Tuesday, November 24, 2009

Things For Which I Am Thankful

The national holiday of Thanksgiving, being native to the United States of America, given to us by our ancestors who sailed on the Mayflower from Holland to seek the religious freedom that the incorporation of an independent government might bestow upon them and their progeny, has given me ample reason to think of some of the various things for which I should be eternally grateful. Since I have not written a post in a while, being otherwise occupied with rehearsals and performances of Stephen Schwartz's Children of Eden and my vocation, I thought that it would be acceptable for me to devote this one to such a divinely manifested subject as this one appears to be. Therefore, I devote the immediate portion of this post to a list of such things. I must caution my readers that this may seem most mundane and boring to my readers, but, nevertheless, I shall endeavor to present these items for the interested parties.




  1. I am thankful for my relationship with God and his continued providence and grace for me.

  2. I possess much gratitude for my gracious acquaintances and friends who have been kind enough to profess interest in my life and my predilections. They have proven themselves to be excellently indulgent to me, and they constantly encourage me in all things.

  3. I am also grateful for my loving family who have ever remained by my side in whatever circumstances in which I have found myself. It is they who have had the greatest impact upon my life, and they are supportive of all of my endeavors.

  4. I should be greatly remiss if I neglected to declare something concerning my thanks for all of the freedom we, the populace of the United States, are providently granted, and my equal thanks for those of us who protect it from within our territories as well as without them.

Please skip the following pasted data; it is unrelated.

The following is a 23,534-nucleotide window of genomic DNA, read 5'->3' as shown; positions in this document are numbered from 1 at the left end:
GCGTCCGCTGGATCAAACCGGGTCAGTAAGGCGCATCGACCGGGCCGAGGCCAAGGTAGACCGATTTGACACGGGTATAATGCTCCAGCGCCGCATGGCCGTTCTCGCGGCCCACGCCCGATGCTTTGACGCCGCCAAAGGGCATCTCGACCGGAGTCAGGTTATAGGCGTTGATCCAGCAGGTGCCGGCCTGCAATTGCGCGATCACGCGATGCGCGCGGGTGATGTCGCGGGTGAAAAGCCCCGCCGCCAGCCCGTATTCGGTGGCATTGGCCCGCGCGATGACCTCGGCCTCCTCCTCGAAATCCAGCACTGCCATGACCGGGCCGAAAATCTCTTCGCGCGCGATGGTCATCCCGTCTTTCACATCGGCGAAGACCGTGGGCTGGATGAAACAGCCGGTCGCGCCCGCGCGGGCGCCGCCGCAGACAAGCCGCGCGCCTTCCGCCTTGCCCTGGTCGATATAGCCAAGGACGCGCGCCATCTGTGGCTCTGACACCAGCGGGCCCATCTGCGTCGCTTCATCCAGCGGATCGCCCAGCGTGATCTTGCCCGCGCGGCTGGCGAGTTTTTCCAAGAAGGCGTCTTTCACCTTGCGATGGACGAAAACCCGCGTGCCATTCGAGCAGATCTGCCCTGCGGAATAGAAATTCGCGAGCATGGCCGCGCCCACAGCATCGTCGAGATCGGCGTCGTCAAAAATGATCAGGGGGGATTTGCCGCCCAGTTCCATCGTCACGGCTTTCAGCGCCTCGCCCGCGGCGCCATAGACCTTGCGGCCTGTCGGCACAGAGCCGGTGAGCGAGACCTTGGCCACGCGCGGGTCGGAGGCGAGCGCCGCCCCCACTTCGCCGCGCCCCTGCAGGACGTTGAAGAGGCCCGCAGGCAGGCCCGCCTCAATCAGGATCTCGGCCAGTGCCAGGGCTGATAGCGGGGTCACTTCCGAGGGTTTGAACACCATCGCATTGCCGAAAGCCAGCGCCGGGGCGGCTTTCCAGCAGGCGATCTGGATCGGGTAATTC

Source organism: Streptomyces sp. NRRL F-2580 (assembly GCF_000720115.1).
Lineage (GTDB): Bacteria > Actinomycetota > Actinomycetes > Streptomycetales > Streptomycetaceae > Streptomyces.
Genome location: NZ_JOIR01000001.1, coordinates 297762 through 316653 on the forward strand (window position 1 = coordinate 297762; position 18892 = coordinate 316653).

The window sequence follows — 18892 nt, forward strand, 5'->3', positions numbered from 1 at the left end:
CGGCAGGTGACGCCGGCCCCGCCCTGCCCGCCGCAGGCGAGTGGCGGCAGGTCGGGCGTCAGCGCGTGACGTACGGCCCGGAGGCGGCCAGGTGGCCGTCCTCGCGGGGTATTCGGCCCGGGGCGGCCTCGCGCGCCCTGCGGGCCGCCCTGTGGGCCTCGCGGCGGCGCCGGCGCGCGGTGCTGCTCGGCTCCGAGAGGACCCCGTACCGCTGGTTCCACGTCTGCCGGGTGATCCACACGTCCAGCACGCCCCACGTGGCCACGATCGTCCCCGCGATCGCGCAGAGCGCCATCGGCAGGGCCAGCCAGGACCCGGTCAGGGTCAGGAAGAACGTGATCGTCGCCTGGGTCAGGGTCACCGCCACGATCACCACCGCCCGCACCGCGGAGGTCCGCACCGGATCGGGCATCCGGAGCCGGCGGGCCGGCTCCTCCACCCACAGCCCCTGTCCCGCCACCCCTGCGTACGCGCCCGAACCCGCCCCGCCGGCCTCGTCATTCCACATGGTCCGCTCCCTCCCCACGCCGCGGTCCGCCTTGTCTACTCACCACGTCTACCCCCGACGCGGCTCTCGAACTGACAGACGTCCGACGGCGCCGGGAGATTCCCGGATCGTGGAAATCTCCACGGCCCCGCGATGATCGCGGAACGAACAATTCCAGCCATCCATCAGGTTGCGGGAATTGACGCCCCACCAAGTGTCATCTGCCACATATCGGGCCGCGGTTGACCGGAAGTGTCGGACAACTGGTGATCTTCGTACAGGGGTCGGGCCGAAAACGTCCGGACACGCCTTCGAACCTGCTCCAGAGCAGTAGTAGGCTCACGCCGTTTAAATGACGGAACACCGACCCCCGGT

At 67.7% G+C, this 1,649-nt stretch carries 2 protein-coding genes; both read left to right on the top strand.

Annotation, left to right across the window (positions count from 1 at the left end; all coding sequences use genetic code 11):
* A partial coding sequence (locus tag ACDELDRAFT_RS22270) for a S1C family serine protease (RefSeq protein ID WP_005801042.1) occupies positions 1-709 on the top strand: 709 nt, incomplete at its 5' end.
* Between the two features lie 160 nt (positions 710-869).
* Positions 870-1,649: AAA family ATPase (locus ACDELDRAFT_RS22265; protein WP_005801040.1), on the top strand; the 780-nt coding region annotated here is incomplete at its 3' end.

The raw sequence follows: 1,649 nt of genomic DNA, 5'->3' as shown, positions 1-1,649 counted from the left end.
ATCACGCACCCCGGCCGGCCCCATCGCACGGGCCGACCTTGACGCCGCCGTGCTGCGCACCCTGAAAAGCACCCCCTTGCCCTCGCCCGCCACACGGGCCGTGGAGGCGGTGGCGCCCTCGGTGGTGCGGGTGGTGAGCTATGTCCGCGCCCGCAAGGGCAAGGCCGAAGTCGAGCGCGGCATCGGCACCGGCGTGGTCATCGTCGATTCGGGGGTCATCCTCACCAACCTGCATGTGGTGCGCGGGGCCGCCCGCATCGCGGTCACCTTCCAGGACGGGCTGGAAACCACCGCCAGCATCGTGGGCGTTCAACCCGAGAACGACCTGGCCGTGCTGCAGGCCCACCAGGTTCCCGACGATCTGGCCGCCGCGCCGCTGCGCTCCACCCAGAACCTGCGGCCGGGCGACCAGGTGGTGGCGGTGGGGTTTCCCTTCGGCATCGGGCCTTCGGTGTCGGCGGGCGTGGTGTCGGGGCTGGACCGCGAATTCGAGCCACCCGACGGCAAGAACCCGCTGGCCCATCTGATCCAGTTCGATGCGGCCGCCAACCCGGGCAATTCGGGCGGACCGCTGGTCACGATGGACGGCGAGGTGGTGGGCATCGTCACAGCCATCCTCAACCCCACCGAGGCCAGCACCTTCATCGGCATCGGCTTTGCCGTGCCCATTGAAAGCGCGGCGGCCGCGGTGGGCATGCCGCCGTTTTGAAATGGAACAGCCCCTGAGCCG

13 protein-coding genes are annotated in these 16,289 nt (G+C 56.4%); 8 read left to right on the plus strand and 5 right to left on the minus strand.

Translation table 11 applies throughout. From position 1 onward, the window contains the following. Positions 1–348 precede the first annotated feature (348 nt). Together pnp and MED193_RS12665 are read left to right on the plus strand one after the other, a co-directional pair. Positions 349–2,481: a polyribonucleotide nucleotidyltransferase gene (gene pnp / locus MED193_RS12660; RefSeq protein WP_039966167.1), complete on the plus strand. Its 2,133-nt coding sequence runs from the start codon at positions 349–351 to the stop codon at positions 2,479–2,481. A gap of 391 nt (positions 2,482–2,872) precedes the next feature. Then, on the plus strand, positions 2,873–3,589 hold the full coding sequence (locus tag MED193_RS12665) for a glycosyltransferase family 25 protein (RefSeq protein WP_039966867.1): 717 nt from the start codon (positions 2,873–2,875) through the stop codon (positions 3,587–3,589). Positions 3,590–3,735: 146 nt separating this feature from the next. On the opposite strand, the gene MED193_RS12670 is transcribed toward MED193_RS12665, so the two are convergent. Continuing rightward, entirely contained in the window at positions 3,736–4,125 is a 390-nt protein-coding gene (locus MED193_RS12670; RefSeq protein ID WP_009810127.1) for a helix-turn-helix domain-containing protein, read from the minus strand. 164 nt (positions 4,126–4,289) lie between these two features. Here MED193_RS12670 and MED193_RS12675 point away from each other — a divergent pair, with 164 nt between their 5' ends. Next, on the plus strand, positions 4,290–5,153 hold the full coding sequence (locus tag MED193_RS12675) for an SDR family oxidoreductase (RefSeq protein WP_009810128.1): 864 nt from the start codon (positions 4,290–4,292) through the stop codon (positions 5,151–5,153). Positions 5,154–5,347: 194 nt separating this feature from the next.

5. What sort of wretch should I be labeled if I were to forget to mention my appreciation of the possessions I am afforded the gracious opportunity to maintain? I adore my rather expansive collection of classical music and my precious library of literature. They are these two things along with my attire that I should find it difficult to relinquish.

  6. To all of those who have contributed to my education in whatever means, I am immensely indebted and thankful, for who am I without it?

  7. I have lately realized what a beautiful thing it is to live in Oklahoma, and I am greatly thankful to my parents for choosing to reside in the metropolis that is our capitol city of the state. I must also thank all of the excellent classical music artists who perform here in this state from time to time, for they are more than I at first thought, and I could easily be deprived of this luxury. One luminary ensemble to whom I am anxiously looking forward to seeing perform live is Anonymous4. If you ever listen to this quartet, you may never wish to hear any other music besides theirs.
  8. I am thankful for the vocal talent that God has chosen to bestow upon me. I pray that I forever praise Him with that endowment.

  9. I am exceedingly grateful for Metropolitan Opera broadcasts and Opera News magazine.

  10. I retain much gratitude for my health and vivacity of life; moreover, I cannot lose this virtuous quality of thanks since I was born with a shadow over my probable future, something I may choose to share later in my continuing blog, and I pray that I may never take it for granted.

Although I could easily name many other things for which my spirit contains gratitude, I have elected to shorten this post by proceeding to another topic of interest.

Opera News' December 2009 issue, the first of its broadcast issues for the upcoming Metropolitan Opera broadcast season, employs Joseph Calleja as its cover subject. Tenor Calleja, who is scheduled to star as Hoffmann in Bartlett Sher's new production of Offenbach's Les Contes d'Hoffmann for an ailing Rolando Villazon who is suffering from a cyst on his vocal cords, iterates some very interesting perspectives on his interpretation of how to sing and to maintain one's instrument; however, these aforementioned perspectives all seem to be excellent recommendations and prudent for all singers. If only he applied such reasoning to his driving habits, of which we are informed by the author of the interview, we might have finally found a true Renaissance man. It also begs reference that Cecilia Bartoli's latest release, which is entitled Sacrificium, made the Editor's Pick in the section reserved for reviews of new recordings. I had hoped that this release would attain such an accolade for itself, especially after Renee Fleming's Verismo did not, and, insofar as those who style themselves critics are concerned, I was elated to have finally chosen a good recording.

Finally, I thank all of you for reading my post, and I pray that you attain the enjoyment of an excellent Thanksgiving Day complete with your family and loved ones and a feast evident of the bounty with which God has blessed us.

-Tyler.

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